Deciding over nature: Corruption and environmental impact assessments
Environmental impact assessments (EIAs) are a core aspect of environmental decision-making in most countries. Despite massive potential for public harms resulting from corrupt decision-making linked to EIAs, research on this topic is still very limited. We consider the main generic corruption risks in carrying out EIAs and provide suggestions for what public agencies, including development aid donors, might do to mitigate them.
Our analysis provides a systematic literature review of the topic, supplemented by fieldwork-based case analysis of the EIA process in Albania. We find that a range of poor practice currently afflicts Albania's EIA system and that the present accountability and monitoring framework for EIAs does little to mitigate various corruption risks.
Shadow Value Chains: Tracing the link between corruption, illicit activity and lootable natural resources from West Africa
Åse Gilje Østensen, Mats Stridsman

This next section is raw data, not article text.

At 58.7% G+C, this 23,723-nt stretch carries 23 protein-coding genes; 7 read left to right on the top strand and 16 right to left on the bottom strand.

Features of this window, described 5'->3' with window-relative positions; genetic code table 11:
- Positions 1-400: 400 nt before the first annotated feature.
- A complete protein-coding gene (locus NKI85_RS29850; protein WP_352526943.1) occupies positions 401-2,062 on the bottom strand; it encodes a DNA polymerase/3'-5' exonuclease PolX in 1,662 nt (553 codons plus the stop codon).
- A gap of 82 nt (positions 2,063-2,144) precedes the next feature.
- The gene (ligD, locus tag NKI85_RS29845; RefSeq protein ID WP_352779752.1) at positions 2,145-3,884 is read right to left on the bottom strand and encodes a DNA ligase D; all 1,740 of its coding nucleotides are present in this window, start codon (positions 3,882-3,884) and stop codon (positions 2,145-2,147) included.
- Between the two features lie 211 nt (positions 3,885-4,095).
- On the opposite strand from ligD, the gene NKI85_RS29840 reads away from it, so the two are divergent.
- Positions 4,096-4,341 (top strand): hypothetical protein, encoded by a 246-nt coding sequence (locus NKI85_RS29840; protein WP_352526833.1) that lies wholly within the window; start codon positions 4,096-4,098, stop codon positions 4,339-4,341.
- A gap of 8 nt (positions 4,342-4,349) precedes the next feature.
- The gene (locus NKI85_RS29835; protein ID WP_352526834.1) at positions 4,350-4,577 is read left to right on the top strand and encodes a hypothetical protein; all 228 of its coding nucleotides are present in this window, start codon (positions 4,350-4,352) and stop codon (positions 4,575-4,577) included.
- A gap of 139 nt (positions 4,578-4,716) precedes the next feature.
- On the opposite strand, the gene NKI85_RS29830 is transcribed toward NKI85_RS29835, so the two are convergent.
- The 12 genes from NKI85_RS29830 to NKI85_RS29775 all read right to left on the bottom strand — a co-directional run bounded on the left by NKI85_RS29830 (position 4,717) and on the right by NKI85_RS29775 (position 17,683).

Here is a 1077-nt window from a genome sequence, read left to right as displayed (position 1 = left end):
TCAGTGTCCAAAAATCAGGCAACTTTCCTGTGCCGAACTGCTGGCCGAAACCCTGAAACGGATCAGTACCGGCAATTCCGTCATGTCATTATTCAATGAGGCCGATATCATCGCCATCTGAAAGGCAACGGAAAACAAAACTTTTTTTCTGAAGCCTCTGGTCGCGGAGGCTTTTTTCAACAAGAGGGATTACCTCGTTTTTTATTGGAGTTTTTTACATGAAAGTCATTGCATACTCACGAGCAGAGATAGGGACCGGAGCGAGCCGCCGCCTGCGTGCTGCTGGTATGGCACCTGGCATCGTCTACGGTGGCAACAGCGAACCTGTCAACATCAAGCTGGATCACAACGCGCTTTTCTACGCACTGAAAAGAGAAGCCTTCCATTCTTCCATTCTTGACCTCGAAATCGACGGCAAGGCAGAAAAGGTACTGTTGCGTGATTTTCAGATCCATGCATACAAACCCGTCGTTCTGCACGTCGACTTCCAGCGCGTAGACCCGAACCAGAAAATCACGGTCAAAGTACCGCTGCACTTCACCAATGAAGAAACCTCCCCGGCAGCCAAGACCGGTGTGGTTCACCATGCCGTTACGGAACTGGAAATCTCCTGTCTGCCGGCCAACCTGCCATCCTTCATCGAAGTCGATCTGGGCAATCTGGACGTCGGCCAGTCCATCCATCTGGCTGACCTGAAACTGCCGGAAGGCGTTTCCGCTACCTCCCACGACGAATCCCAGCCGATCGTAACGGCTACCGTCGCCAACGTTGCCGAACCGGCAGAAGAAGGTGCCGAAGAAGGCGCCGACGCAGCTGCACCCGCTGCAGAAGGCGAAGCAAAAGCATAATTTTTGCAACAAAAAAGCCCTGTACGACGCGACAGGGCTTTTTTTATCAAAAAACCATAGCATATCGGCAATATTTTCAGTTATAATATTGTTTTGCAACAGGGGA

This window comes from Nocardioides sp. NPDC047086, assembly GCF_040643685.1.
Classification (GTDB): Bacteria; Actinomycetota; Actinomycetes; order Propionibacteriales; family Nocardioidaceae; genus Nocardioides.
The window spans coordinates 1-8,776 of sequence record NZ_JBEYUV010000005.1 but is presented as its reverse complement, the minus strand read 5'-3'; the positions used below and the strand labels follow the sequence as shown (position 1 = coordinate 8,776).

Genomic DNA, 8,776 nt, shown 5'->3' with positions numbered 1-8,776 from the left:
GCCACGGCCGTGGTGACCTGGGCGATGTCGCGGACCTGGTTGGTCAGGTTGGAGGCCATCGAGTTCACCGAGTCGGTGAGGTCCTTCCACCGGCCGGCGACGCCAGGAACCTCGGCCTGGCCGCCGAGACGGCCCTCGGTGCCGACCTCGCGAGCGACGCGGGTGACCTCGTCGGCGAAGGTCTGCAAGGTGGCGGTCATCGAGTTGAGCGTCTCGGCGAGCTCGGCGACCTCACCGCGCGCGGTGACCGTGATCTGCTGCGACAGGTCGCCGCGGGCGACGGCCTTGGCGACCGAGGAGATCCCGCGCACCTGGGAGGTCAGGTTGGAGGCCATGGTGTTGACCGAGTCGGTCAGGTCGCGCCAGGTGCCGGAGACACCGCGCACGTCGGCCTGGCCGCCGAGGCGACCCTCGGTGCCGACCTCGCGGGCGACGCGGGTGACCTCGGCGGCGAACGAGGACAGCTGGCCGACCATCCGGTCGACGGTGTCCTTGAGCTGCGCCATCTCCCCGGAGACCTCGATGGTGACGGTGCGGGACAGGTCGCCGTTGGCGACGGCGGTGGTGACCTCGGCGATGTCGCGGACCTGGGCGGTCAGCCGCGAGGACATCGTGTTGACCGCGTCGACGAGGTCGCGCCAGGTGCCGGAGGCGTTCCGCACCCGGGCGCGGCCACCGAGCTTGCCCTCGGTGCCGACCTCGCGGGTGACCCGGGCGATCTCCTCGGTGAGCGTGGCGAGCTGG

The global participation backlash: Implications for natural resource initiatives
Trading in corruption: Evidence and mitigation measures for corruption in the trading of oil and minerals
Olivier Longchamp, Nathalie Perrot
Digitizing the landscape: Technology to improve integrity in natural resource management
Kendra Dupuy,Per Aarvik
Reducing emissions from deforestation and forest degradation in a context of nationalist oligarchy: Lessons from Indonesia
Twenty years with anti-corruption. Part 9. The UK’s changing anti-corruption landscape – new energy, new horizons
Phil Mason OBE
Twenty years with anti-corruption. Part 10. Keeping the vision alive: new methods, new ambitions
Phil Mason OBE